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Point Isabel Lighthouse - Port Isabel, Texas
Posted by: Groundspeak Regular Member JimmyEv
N 26° 04.663 W 097° 12.481
14R E 679237 N 2885522
Quick Description: The 82-foot Point Isabel Lighthouse, built on the grounds of the former Fort Polk, has lit the way through Brazos Santiago Pass off and on since 1850.
Location: Texas, United States
Date Posted: 3/8/2008 7:07:14 PM
Waymark Code: WM3B9C
Published By: Groundspeak Premium Member deano1943
Views: 61

Long Description:

Point Isabel was nothing more than a small fishing village when General Zachary Taylor choose the spot for Fort Polk - the primary supply depot for the Mexican War. The fort was built facing the Laguna Madre, with earthen fortifications landside. After the war, in 1850, the fort was abandoned. It wasn’t long before the fort had been transferred to the Treasury Department for the building of a lighthouse.

The Lighthouse Board constructed an 82-foot tower with four lights that could be seen from 16 miles away. The site of the lighthouse was the highest point on the former grounds of Fort Polk. The light aided navigation through Brazos Santiago Pass. During the Civil War, the lighthouse changed hands between Confederate and Federal forces several times. The small skirmishes fought here aren’t documented, but shrapnel found in the walls of the lighthouse attest to the fact that they did occur.

The lighthouse was refurbished after the Civil War, but was extinguished in 1888. The Federal government had never obtained legal holding to Fort Polk. The land had been part of an old Spanish land grant, land grants that the United States government had agreed to honor in the Treaty of Guadalupe Hidalgo that had ended the Mexican War. In 1895, the government finally bought legal title to the land, and light shined from the Point Isabel lighthouse once again.

The Lighthouse Board retired the Point Isabel Lighthouse in 1905. By 1927, it had been sold to private interests. Prominent Harlingen residents, Mr. and Mrs. Lon C. Hill, acquired title to the land and donated it to the Texas State Park Board in 1950. In 1951, the lighthouse was restored to near its original condition, with only minor cosmetic changes made for safety reasons. The lighthouse has been functioning ever since.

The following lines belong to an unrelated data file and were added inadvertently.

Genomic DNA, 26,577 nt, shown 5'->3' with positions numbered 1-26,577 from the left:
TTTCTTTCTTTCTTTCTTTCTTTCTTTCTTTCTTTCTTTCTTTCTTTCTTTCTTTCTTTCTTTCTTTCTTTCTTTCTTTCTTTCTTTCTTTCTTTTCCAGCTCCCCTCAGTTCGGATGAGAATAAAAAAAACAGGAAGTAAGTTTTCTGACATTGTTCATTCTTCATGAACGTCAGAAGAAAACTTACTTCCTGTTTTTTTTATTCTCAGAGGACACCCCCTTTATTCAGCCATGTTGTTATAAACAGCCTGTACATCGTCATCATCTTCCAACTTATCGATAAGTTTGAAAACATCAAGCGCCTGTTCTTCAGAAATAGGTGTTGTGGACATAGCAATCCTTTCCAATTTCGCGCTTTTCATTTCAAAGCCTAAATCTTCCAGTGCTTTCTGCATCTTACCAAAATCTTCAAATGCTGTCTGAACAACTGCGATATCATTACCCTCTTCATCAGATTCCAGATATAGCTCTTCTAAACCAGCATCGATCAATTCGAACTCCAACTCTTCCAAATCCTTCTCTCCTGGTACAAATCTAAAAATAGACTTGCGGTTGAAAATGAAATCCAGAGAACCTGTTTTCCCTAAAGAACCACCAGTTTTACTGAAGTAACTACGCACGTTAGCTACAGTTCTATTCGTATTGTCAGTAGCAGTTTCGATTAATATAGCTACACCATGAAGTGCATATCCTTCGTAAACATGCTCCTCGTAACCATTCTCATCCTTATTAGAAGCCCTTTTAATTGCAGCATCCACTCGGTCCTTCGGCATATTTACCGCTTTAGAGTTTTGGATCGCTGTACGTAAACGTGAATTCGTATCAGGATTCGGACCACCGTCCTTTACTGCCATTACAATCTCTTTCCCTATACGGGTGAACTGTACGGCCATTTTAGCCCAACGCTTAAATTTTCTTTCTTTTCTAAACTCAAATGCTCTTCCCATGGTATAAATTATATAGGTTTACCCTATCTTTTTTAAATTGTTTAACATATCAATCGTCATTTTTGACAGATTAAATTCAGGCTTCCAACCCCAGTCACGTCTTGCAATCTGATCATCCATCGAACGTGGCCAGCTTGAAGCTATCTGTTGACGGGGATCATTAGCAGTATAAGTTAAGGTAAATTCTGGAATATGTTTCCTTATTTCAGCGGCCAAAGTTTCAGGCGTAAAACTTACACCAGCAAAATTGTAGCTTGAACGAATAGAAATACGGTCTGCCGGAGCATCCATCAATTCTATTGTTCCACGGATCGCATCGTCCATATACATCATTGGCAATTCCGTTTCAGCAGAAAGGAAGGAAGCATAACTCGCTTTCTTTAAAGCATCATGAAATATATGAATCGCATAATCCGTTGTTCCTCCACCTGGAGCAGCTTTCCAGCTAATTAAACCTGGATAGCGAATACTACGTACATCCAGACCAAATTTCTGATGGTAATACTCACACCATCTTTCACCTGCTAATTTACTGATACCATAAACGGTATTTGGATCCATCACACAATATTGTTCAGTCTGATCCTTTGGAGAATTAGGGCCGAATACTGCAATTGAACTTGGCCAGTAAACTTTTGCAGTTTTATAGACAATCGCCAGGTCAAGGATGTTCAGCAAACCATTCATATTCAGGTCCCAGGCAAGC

You can buy tickets to climb the inside of the lighthouse from the Port Isabel Visitors Center, in the adjacent reconstructed keeper’s house. The lighthouse doesn’t seem that tall, but it is high enough to be scary. The inside is narrow, and the circular stairs wrap steeply around and around. It’s a little uncomfortable going up, but coming back down is way more uncomfortable - if you’re afraid of heights forget it. The last access is via a wooden ladder. You can climb to the catwalk in the glass dome at the top, but most people exit onto the outdoor deck around the dome. The views are pretty good, with Port Isabel laid out before you and South Padre Island to the east.

Street address:
Queen Isabella Boulevard and South Tamava Street
Port Isabel, TX USA

County / Borough / Parish: Cameron County

Year listed: 1976

Historic (Areas of) Significance: Event

Periods of significance: 1850-1874

Historic function: Lighthouse

Current function: Park

Privately owned?: no

Hours of operation: From: 8:00 AM To: 4:00 PM

Primary Web Site: [Web Link]

Secondary Website 1: [Web Link]

Season start / Season finish: Not listed

Secondary Website 2: Not listed

National Historic Landmark Link: Not listed

Visit Instructions:
Please give the date and brief account of your visit. Include any additional observations or information that you may have, particularly about the current condition of the site. Additional photos are highly encouraged, but not mandatory.
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